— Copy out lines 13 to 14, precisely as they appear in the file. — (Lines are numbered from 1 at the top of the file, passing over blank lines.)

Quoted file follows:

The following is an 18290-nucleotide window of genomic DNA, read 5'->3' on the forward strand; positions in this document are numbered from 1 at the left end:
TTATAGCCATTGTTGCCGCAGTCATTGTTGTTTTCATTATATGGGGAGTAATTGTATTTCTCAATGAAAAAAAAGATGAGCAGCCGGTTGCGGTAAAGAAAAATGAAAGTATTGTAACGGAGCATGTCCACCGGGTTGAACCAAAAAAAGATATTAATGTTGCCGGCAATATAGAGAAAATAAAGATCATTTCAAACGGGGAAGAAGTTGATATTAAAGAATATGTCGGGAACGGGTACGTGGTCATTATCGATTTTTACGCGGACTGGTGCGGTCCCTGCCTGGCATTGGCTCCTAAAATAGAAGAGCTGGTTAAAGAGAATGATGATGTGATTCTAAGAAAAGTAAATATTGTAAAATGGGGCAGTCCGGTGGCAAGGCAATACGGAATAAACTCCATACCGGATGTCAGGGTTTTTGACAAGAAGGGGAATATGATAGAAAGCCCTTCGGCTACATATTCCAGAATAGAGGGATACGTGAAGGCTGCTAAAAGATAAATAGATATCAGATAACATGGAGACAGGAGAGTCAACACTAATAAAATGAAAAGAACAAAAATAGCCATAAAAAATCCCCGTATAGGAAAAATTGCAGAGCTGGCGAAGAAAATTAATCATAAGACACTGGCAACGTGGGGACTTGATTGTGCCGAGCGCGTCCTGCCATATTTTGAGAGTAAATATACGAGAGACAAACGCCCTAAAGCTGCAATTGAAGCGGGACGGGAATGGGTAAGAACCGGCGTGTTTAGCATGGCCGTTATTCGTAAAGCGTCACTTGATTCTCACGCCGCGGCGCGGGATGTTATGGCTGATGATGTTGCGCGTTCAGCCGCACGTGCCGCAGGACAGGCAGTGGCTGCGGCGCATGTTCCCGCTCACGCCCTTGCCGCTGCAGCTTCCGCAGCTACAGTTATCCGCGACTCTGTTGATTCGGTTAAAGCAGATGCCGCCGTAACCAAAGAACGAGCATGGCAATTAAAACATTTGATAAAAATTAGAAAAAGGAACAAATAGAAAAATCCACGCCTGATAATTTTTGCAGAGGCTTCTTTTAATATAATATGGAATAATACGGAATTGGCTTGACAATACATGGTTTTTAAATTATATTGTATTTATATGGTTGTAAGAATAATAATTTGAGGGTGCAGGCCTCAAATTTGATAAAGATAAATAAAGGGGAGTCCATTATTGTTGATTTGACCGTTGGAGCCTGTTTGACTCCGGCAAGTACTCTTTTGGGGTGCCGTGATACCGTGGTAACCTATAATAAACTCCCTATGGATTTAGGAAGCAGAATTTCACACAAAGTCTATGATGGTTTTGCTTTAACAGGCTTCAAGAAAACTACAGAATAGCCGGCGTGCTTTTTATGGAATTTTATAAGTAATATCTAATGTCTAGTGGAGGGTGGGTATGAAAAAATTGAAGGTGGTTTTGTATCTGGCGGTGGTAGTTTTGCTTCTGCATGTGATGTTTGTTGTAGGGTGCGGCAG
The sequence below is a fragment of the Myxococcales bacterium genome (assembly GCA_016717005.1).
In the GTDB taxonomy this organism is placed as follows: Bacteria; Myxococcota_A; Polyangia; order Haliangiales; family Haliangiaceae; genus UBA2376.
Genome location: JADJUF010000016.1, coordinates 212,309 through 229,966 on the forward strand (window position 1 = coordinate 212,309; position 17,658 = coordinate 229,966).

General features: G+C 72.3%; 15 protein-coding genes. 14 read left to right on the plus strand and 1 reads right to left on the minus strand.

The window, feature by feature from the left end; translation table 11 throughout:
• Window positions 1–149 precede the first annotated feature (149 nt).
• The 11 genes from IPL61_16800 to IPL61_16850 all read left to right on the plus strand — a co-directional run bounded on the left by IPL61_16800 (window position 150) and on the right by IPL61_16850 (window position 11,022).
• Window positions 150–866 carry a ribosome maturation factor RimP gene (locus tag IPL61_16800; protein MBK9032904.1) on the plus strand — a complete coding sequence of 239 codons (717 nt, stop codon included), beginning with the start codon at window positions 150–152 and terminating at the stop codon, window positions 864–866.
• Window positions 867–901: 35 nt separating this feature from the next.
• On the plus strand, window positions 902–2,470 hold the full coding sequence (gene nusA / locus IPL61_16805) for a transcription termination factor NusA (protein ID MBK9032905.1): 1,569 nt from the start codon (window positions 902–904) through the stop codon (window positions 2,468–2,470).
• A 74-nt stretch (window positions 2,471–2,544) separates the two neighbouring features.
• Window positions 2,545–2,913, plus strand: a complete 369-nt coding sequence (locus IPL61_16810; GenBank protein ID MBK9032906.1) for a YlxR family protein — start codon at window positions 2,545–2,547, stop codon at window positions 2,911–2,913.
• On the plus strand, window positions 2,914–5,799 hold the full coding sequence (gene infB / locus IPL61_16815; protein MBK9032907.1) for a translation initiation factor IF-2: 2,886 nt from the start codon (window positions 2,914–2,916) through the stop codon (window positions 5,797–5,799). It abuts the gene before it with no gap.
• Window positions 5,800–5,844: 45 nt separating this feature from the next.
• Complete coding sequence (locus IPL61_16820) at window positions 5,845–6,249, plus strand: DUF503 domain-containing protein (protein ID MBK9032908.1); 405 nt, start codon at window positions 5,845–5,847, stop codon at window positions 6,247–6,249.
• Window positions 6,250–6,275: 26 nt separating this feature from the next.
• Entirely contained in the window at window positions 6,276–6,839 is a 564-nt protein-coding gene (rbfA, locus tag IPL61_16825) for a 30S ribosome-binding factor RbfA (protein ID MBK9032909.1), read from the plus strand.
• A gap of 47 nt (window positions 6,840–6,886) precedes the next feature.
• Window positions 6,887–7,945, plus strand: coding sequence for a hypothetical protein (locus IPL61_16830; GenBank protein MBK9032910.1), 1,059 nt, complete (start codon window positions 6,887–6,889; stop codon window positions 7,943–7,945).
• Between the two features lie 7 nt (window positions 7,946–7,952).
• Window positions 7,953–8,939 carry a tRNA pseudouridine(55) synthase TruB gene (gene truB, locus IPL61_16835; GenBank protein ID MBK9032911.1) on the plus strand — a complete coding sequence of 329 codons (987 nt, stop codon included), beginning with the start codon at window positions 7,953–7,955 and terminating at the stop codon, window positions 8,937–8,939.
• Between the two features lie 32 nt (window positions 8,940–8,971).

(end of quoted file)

• A 74-nt stretch (window positions 2,471–2,544) separates the two neighbouring features.
• Window positions 2,545–2,913, plus strand: a complete 369-nt coding sequence (locus IPL61_16810; GenBank protein ID MBK9032906.1) for a YlxR family protein — start codon at window positions 2,545–2,547, stop codon at window positions 2,911–2,913.